Peacock joined Penguin Books in 1993. One of the reasons that she was attracted to the organisation is its flexible working arrangements. These enabled her to spend time at home with her young daughter.
Having held positions dealing with commercial matters in Penguin’s legal department, Peacock became company secretary in 1999, legal director in 2000 and eventually HR director. She now holds all three roles simultaneously. “The varied role has allowed me to really spread my wings,” she explains.
Running both the legal and HR departments at the same time has proved a challenge for Peacock, but she explains that having a good sense of humour and two great teams to manage helps with the task.
Penguin at a glance
†Penguin Books is the UK division of the Penguin Group and is owned by Pearson, which also owns the Financial Times. Penguin was set up in 1935 by Allan Lane, and has grown to become the world’s second largest book publisher in the world, after Random House, based on sales. In the UK, Penguin Books is the third largest book publishers, according to figures compiled from Nielsen BookScan’s Total Consumer Market for 2007. Revenue for retail and internet for the year was £177m, down 0.8% year on year.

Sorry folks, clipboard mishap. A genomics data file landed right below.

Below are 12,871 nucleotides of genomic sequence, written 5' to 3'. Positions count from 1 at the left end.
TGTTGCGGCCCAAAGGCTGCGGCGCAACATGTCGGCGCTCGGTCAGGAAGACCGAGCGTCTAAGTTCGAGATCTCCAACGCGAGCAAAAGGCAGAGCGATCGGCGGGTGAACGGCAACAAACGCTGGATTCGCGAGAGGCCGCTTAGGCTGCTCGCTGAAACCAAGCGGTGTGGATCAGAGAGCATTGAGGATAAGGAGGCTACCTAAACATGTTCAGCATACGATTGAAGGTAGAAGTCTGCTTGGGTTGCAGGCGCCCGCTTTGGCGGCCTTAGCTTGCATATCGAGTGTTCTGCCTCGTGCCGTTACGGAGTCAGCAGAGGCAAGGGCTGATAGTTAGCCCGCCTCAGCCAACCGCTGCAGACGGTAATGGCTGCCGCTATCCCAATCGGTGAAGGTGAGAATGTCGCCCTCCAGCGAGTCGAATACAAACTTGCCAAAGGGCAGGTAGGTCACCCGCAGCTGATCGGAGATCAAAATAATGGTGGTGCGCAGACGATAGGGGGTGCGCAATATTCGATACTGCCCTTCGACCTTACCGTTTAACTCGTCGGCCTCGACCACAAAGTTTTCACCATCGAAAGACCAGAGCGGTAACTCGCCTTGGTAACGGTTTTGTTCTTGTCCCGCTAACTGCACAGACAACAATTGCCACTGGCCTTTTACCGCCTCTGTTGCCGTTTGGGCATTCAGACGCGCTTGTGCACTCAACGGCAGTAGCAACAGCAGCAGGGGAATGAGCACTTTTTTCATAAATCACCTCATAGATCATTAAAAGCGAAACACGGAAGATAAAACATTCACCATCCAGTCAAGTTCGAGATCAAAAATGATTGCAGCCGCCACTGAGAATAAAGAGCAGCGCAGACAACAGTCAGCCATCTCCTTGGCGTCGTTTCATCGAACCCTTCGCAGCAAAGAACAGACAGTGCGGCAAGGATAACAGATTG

Globally in 2007, Penguin Group reported a 20% year-on-year increase in operating profits and a 3% increase in underlying sales.
The company also owns brands such as Ladybird, Viking, Puffin, Allan Lane, Michael Joseph, Frederick Warne, and Dorling Kindersley. Penguin publishes a variety of books ranging from children’s fiction and non-fiction, commercial fiction and literary fiction.